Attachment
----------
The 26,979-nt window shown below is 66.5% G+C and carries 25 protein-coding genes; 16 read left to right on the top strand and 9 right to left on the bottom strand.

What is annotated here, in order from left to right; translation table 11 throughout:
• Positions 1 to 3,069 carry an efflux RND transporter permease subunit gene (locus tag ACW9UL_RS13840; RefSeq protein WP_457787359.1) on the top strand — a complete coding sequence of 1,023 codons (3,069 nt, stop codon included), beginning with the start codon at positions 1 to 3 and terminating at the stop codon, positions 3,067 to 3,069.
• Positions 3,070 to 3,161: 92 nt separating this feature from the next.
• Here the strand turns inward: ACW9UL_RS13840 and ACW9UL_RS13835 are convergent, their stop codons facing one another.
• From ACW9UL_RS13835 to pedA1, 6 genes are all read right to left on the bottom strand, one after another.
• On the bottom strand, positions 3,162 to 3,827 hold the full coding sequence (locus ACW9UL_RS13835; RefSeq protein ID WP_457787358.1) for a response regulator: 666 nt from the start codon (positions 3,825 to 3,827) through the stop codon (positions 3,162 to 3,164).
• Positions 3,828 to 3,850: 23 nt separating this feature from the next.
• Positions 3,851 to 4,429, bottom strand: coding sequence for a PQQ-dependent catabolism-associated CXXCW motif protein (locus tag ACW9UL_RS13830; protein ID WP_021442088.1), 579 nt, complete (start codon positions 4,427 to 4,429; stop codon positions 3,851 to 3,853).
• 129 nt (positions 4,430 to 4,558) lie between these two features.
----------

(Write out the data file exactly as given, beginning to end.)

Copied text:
The 26,979-nt window shown below is 66.5% G+C and carries 25 protein-coding genes; 16 read left to right on the top strand and 9 right to left on the bottom strand.

What is annotated here, in order from left to right; translation table 11 throughout:
• Positions 1 to 3,069 carry an efflux RND transporter permease subunit gene (locus tag ACW9UL_RS13840; RefSeq protein WP_457787359.1) on the top strand — a complete coding sequence of 1,023 codons (3,069 nt, stop codon included), beginning with the start codon at positions 1 to 3 and terminating at the stop codon, positions 3,067 to 3,069.
• Positions 3,070 to 3,161: 92 nt separating this feature from the next.
• Here the strand turns inward: ACW9UL_RS13840 and ACW9UL_RS13835 are convergent, their stop codons facing one another.
• From ACW9UL_RS13835 to pedA1, 6 genes are all read right to left on the bottom strand, one after another.
• On the bottom strand, positions 3,162 to 3,827 hold the full coding sequence (locus ACW9UL_RS13835; RefSeq protein ID WP_457787358.1) for a response regulator: 666 nt from the start codon (positions 3,825 to 3,827) through the stop codon (positions 3,162 to 3,164).
• Positions 3,828 to 3,850: 23 nt separating this feature from the next.
• Positions 3,851 to 4,429, bottom strand: coding sequence for a PQQ-dependent catabolism-associated CXXCW motif protein (locus tag ACW9UL_RS13830; protein ID WP_021442088.1), 579 nt, complete (start codon positions 4,427 to 4,429; stop codon positions 3,851 to 3,853).
• 129 nt (positions 4,430 to 4,558) lie between these two features.